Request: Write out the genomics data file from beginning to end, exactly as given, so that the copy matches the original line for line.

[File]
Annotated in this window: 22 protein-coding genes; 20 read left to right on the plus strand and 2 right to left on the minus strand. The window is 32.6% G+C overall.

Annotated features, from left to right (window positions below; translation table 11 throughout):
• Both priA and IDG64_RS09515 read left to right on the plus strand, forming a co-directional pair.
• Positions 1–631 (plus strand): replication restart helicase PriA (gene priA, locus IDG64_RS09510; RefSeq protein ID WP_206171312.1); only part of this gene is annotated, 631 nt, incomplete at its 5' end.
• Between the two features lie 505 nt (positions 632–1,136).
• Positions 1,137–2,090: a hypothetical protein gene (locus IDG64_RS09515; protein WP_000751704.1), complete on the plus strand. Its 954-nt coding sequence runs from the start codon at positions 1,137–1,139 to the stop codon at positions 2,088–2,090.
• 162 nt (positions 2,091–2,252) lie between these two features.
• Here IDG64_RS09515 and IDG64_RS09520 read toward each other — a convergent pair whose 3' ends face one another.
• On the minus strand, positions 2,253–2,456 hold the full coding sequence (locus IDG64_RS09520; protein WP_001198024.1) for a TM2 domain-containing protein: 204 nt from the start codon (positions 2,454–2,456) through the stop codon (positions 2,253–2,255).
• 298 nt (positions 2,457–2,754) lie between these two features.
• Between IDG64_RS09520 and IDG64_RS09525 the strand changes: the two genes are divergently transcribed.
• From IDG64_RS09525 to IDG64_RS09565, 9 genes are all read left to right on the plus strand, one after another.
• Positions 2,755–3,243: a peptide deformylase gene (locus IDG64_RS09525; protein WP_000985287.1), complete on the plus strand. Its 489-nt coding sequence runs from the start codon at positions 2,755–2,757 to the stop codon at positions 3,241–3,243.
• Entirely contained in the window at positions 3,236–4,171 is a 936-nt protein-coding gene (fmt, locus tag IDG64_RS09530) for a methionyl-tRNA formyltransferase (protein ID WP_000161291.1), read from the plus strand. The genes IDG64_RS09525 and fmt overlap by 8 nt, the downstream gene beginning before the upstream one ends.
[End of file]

Annotated in this window: 22 protein-coding genes; 20 read left to right on the plus strand and 2 right to left on the minus strand. The window is 32.6% G+C overall.

Annotated features, from left to right (window positions below; translation table 11 throughout):
• Both priA and IDG64_RS09515 read left to right on the plus strand, forming a co-directional pair.
• Positions 1–631 (plus strand): replication restart helicase PriA (gene priA, locus IDG64_RS09510; RefSeq protein ID WP_206171312.1); only part of this gene is annotated, 631 nt, incomplete at its 5' end.
• Between the two features lie 505 nt (positions 632–1,136).
• Positions 1,137–2,090: a hypothetical protein gene (locus IDG64_RS09515; protein WP_000751704.1), complete on the plus strand. Its 954-nt coding sequence runs from the start codon at positions 1,137–1,139 to the stop codon at positions 2,088–2,090.
• 162 nt (positions 2,091–2,252) lie between these two features.
• Here IDG64_RS09515 and IDG64_RS09520 read toward each other — a convergent pair whose 3' ends face one another.
• On the minus strand, positions 2,253–2,456 hold the full coding sequence (locus IDG64_RS09520; protein WP_001198024.1) for a TM2 domain-containing protein: 204 nt from the start codon (positions 2,454–2,456) through the stop codon (positions 2,253–2,255).
• 298 nt (positions 2,457–2,754) lie between these two features.
• Between IDG64_RS09520 and IDG64_RS09525 the strand changes: the two genes are divergently transcribed.
• From IDG64_RS09525 to IDG64_RS09565, 9 genes are all read left to right on the plus strand, one after another.
• Positions 2,755–3,243: a peptide deformylase gene (locus IDG64_RS09525; protein WP_000985287.1), complete on the plus strand. Its 489-nt coding sequence runs from the start codon at positions 2,755–2,757 to the stop codon at positions 3,241–3,243.
• Entirely contained in the window at positions 3,236–4,171 is a 936-nt protein-coding gene (fmt, locus tag IDG64_RS09530) for a methionyl-tRNA formyltransferase (protein ID WP_000161291.1), read from the plus strand. The genes IDG64_RS09525 and fmt overlap by 8 nt, the downstream gene beginning before the upstream one ends.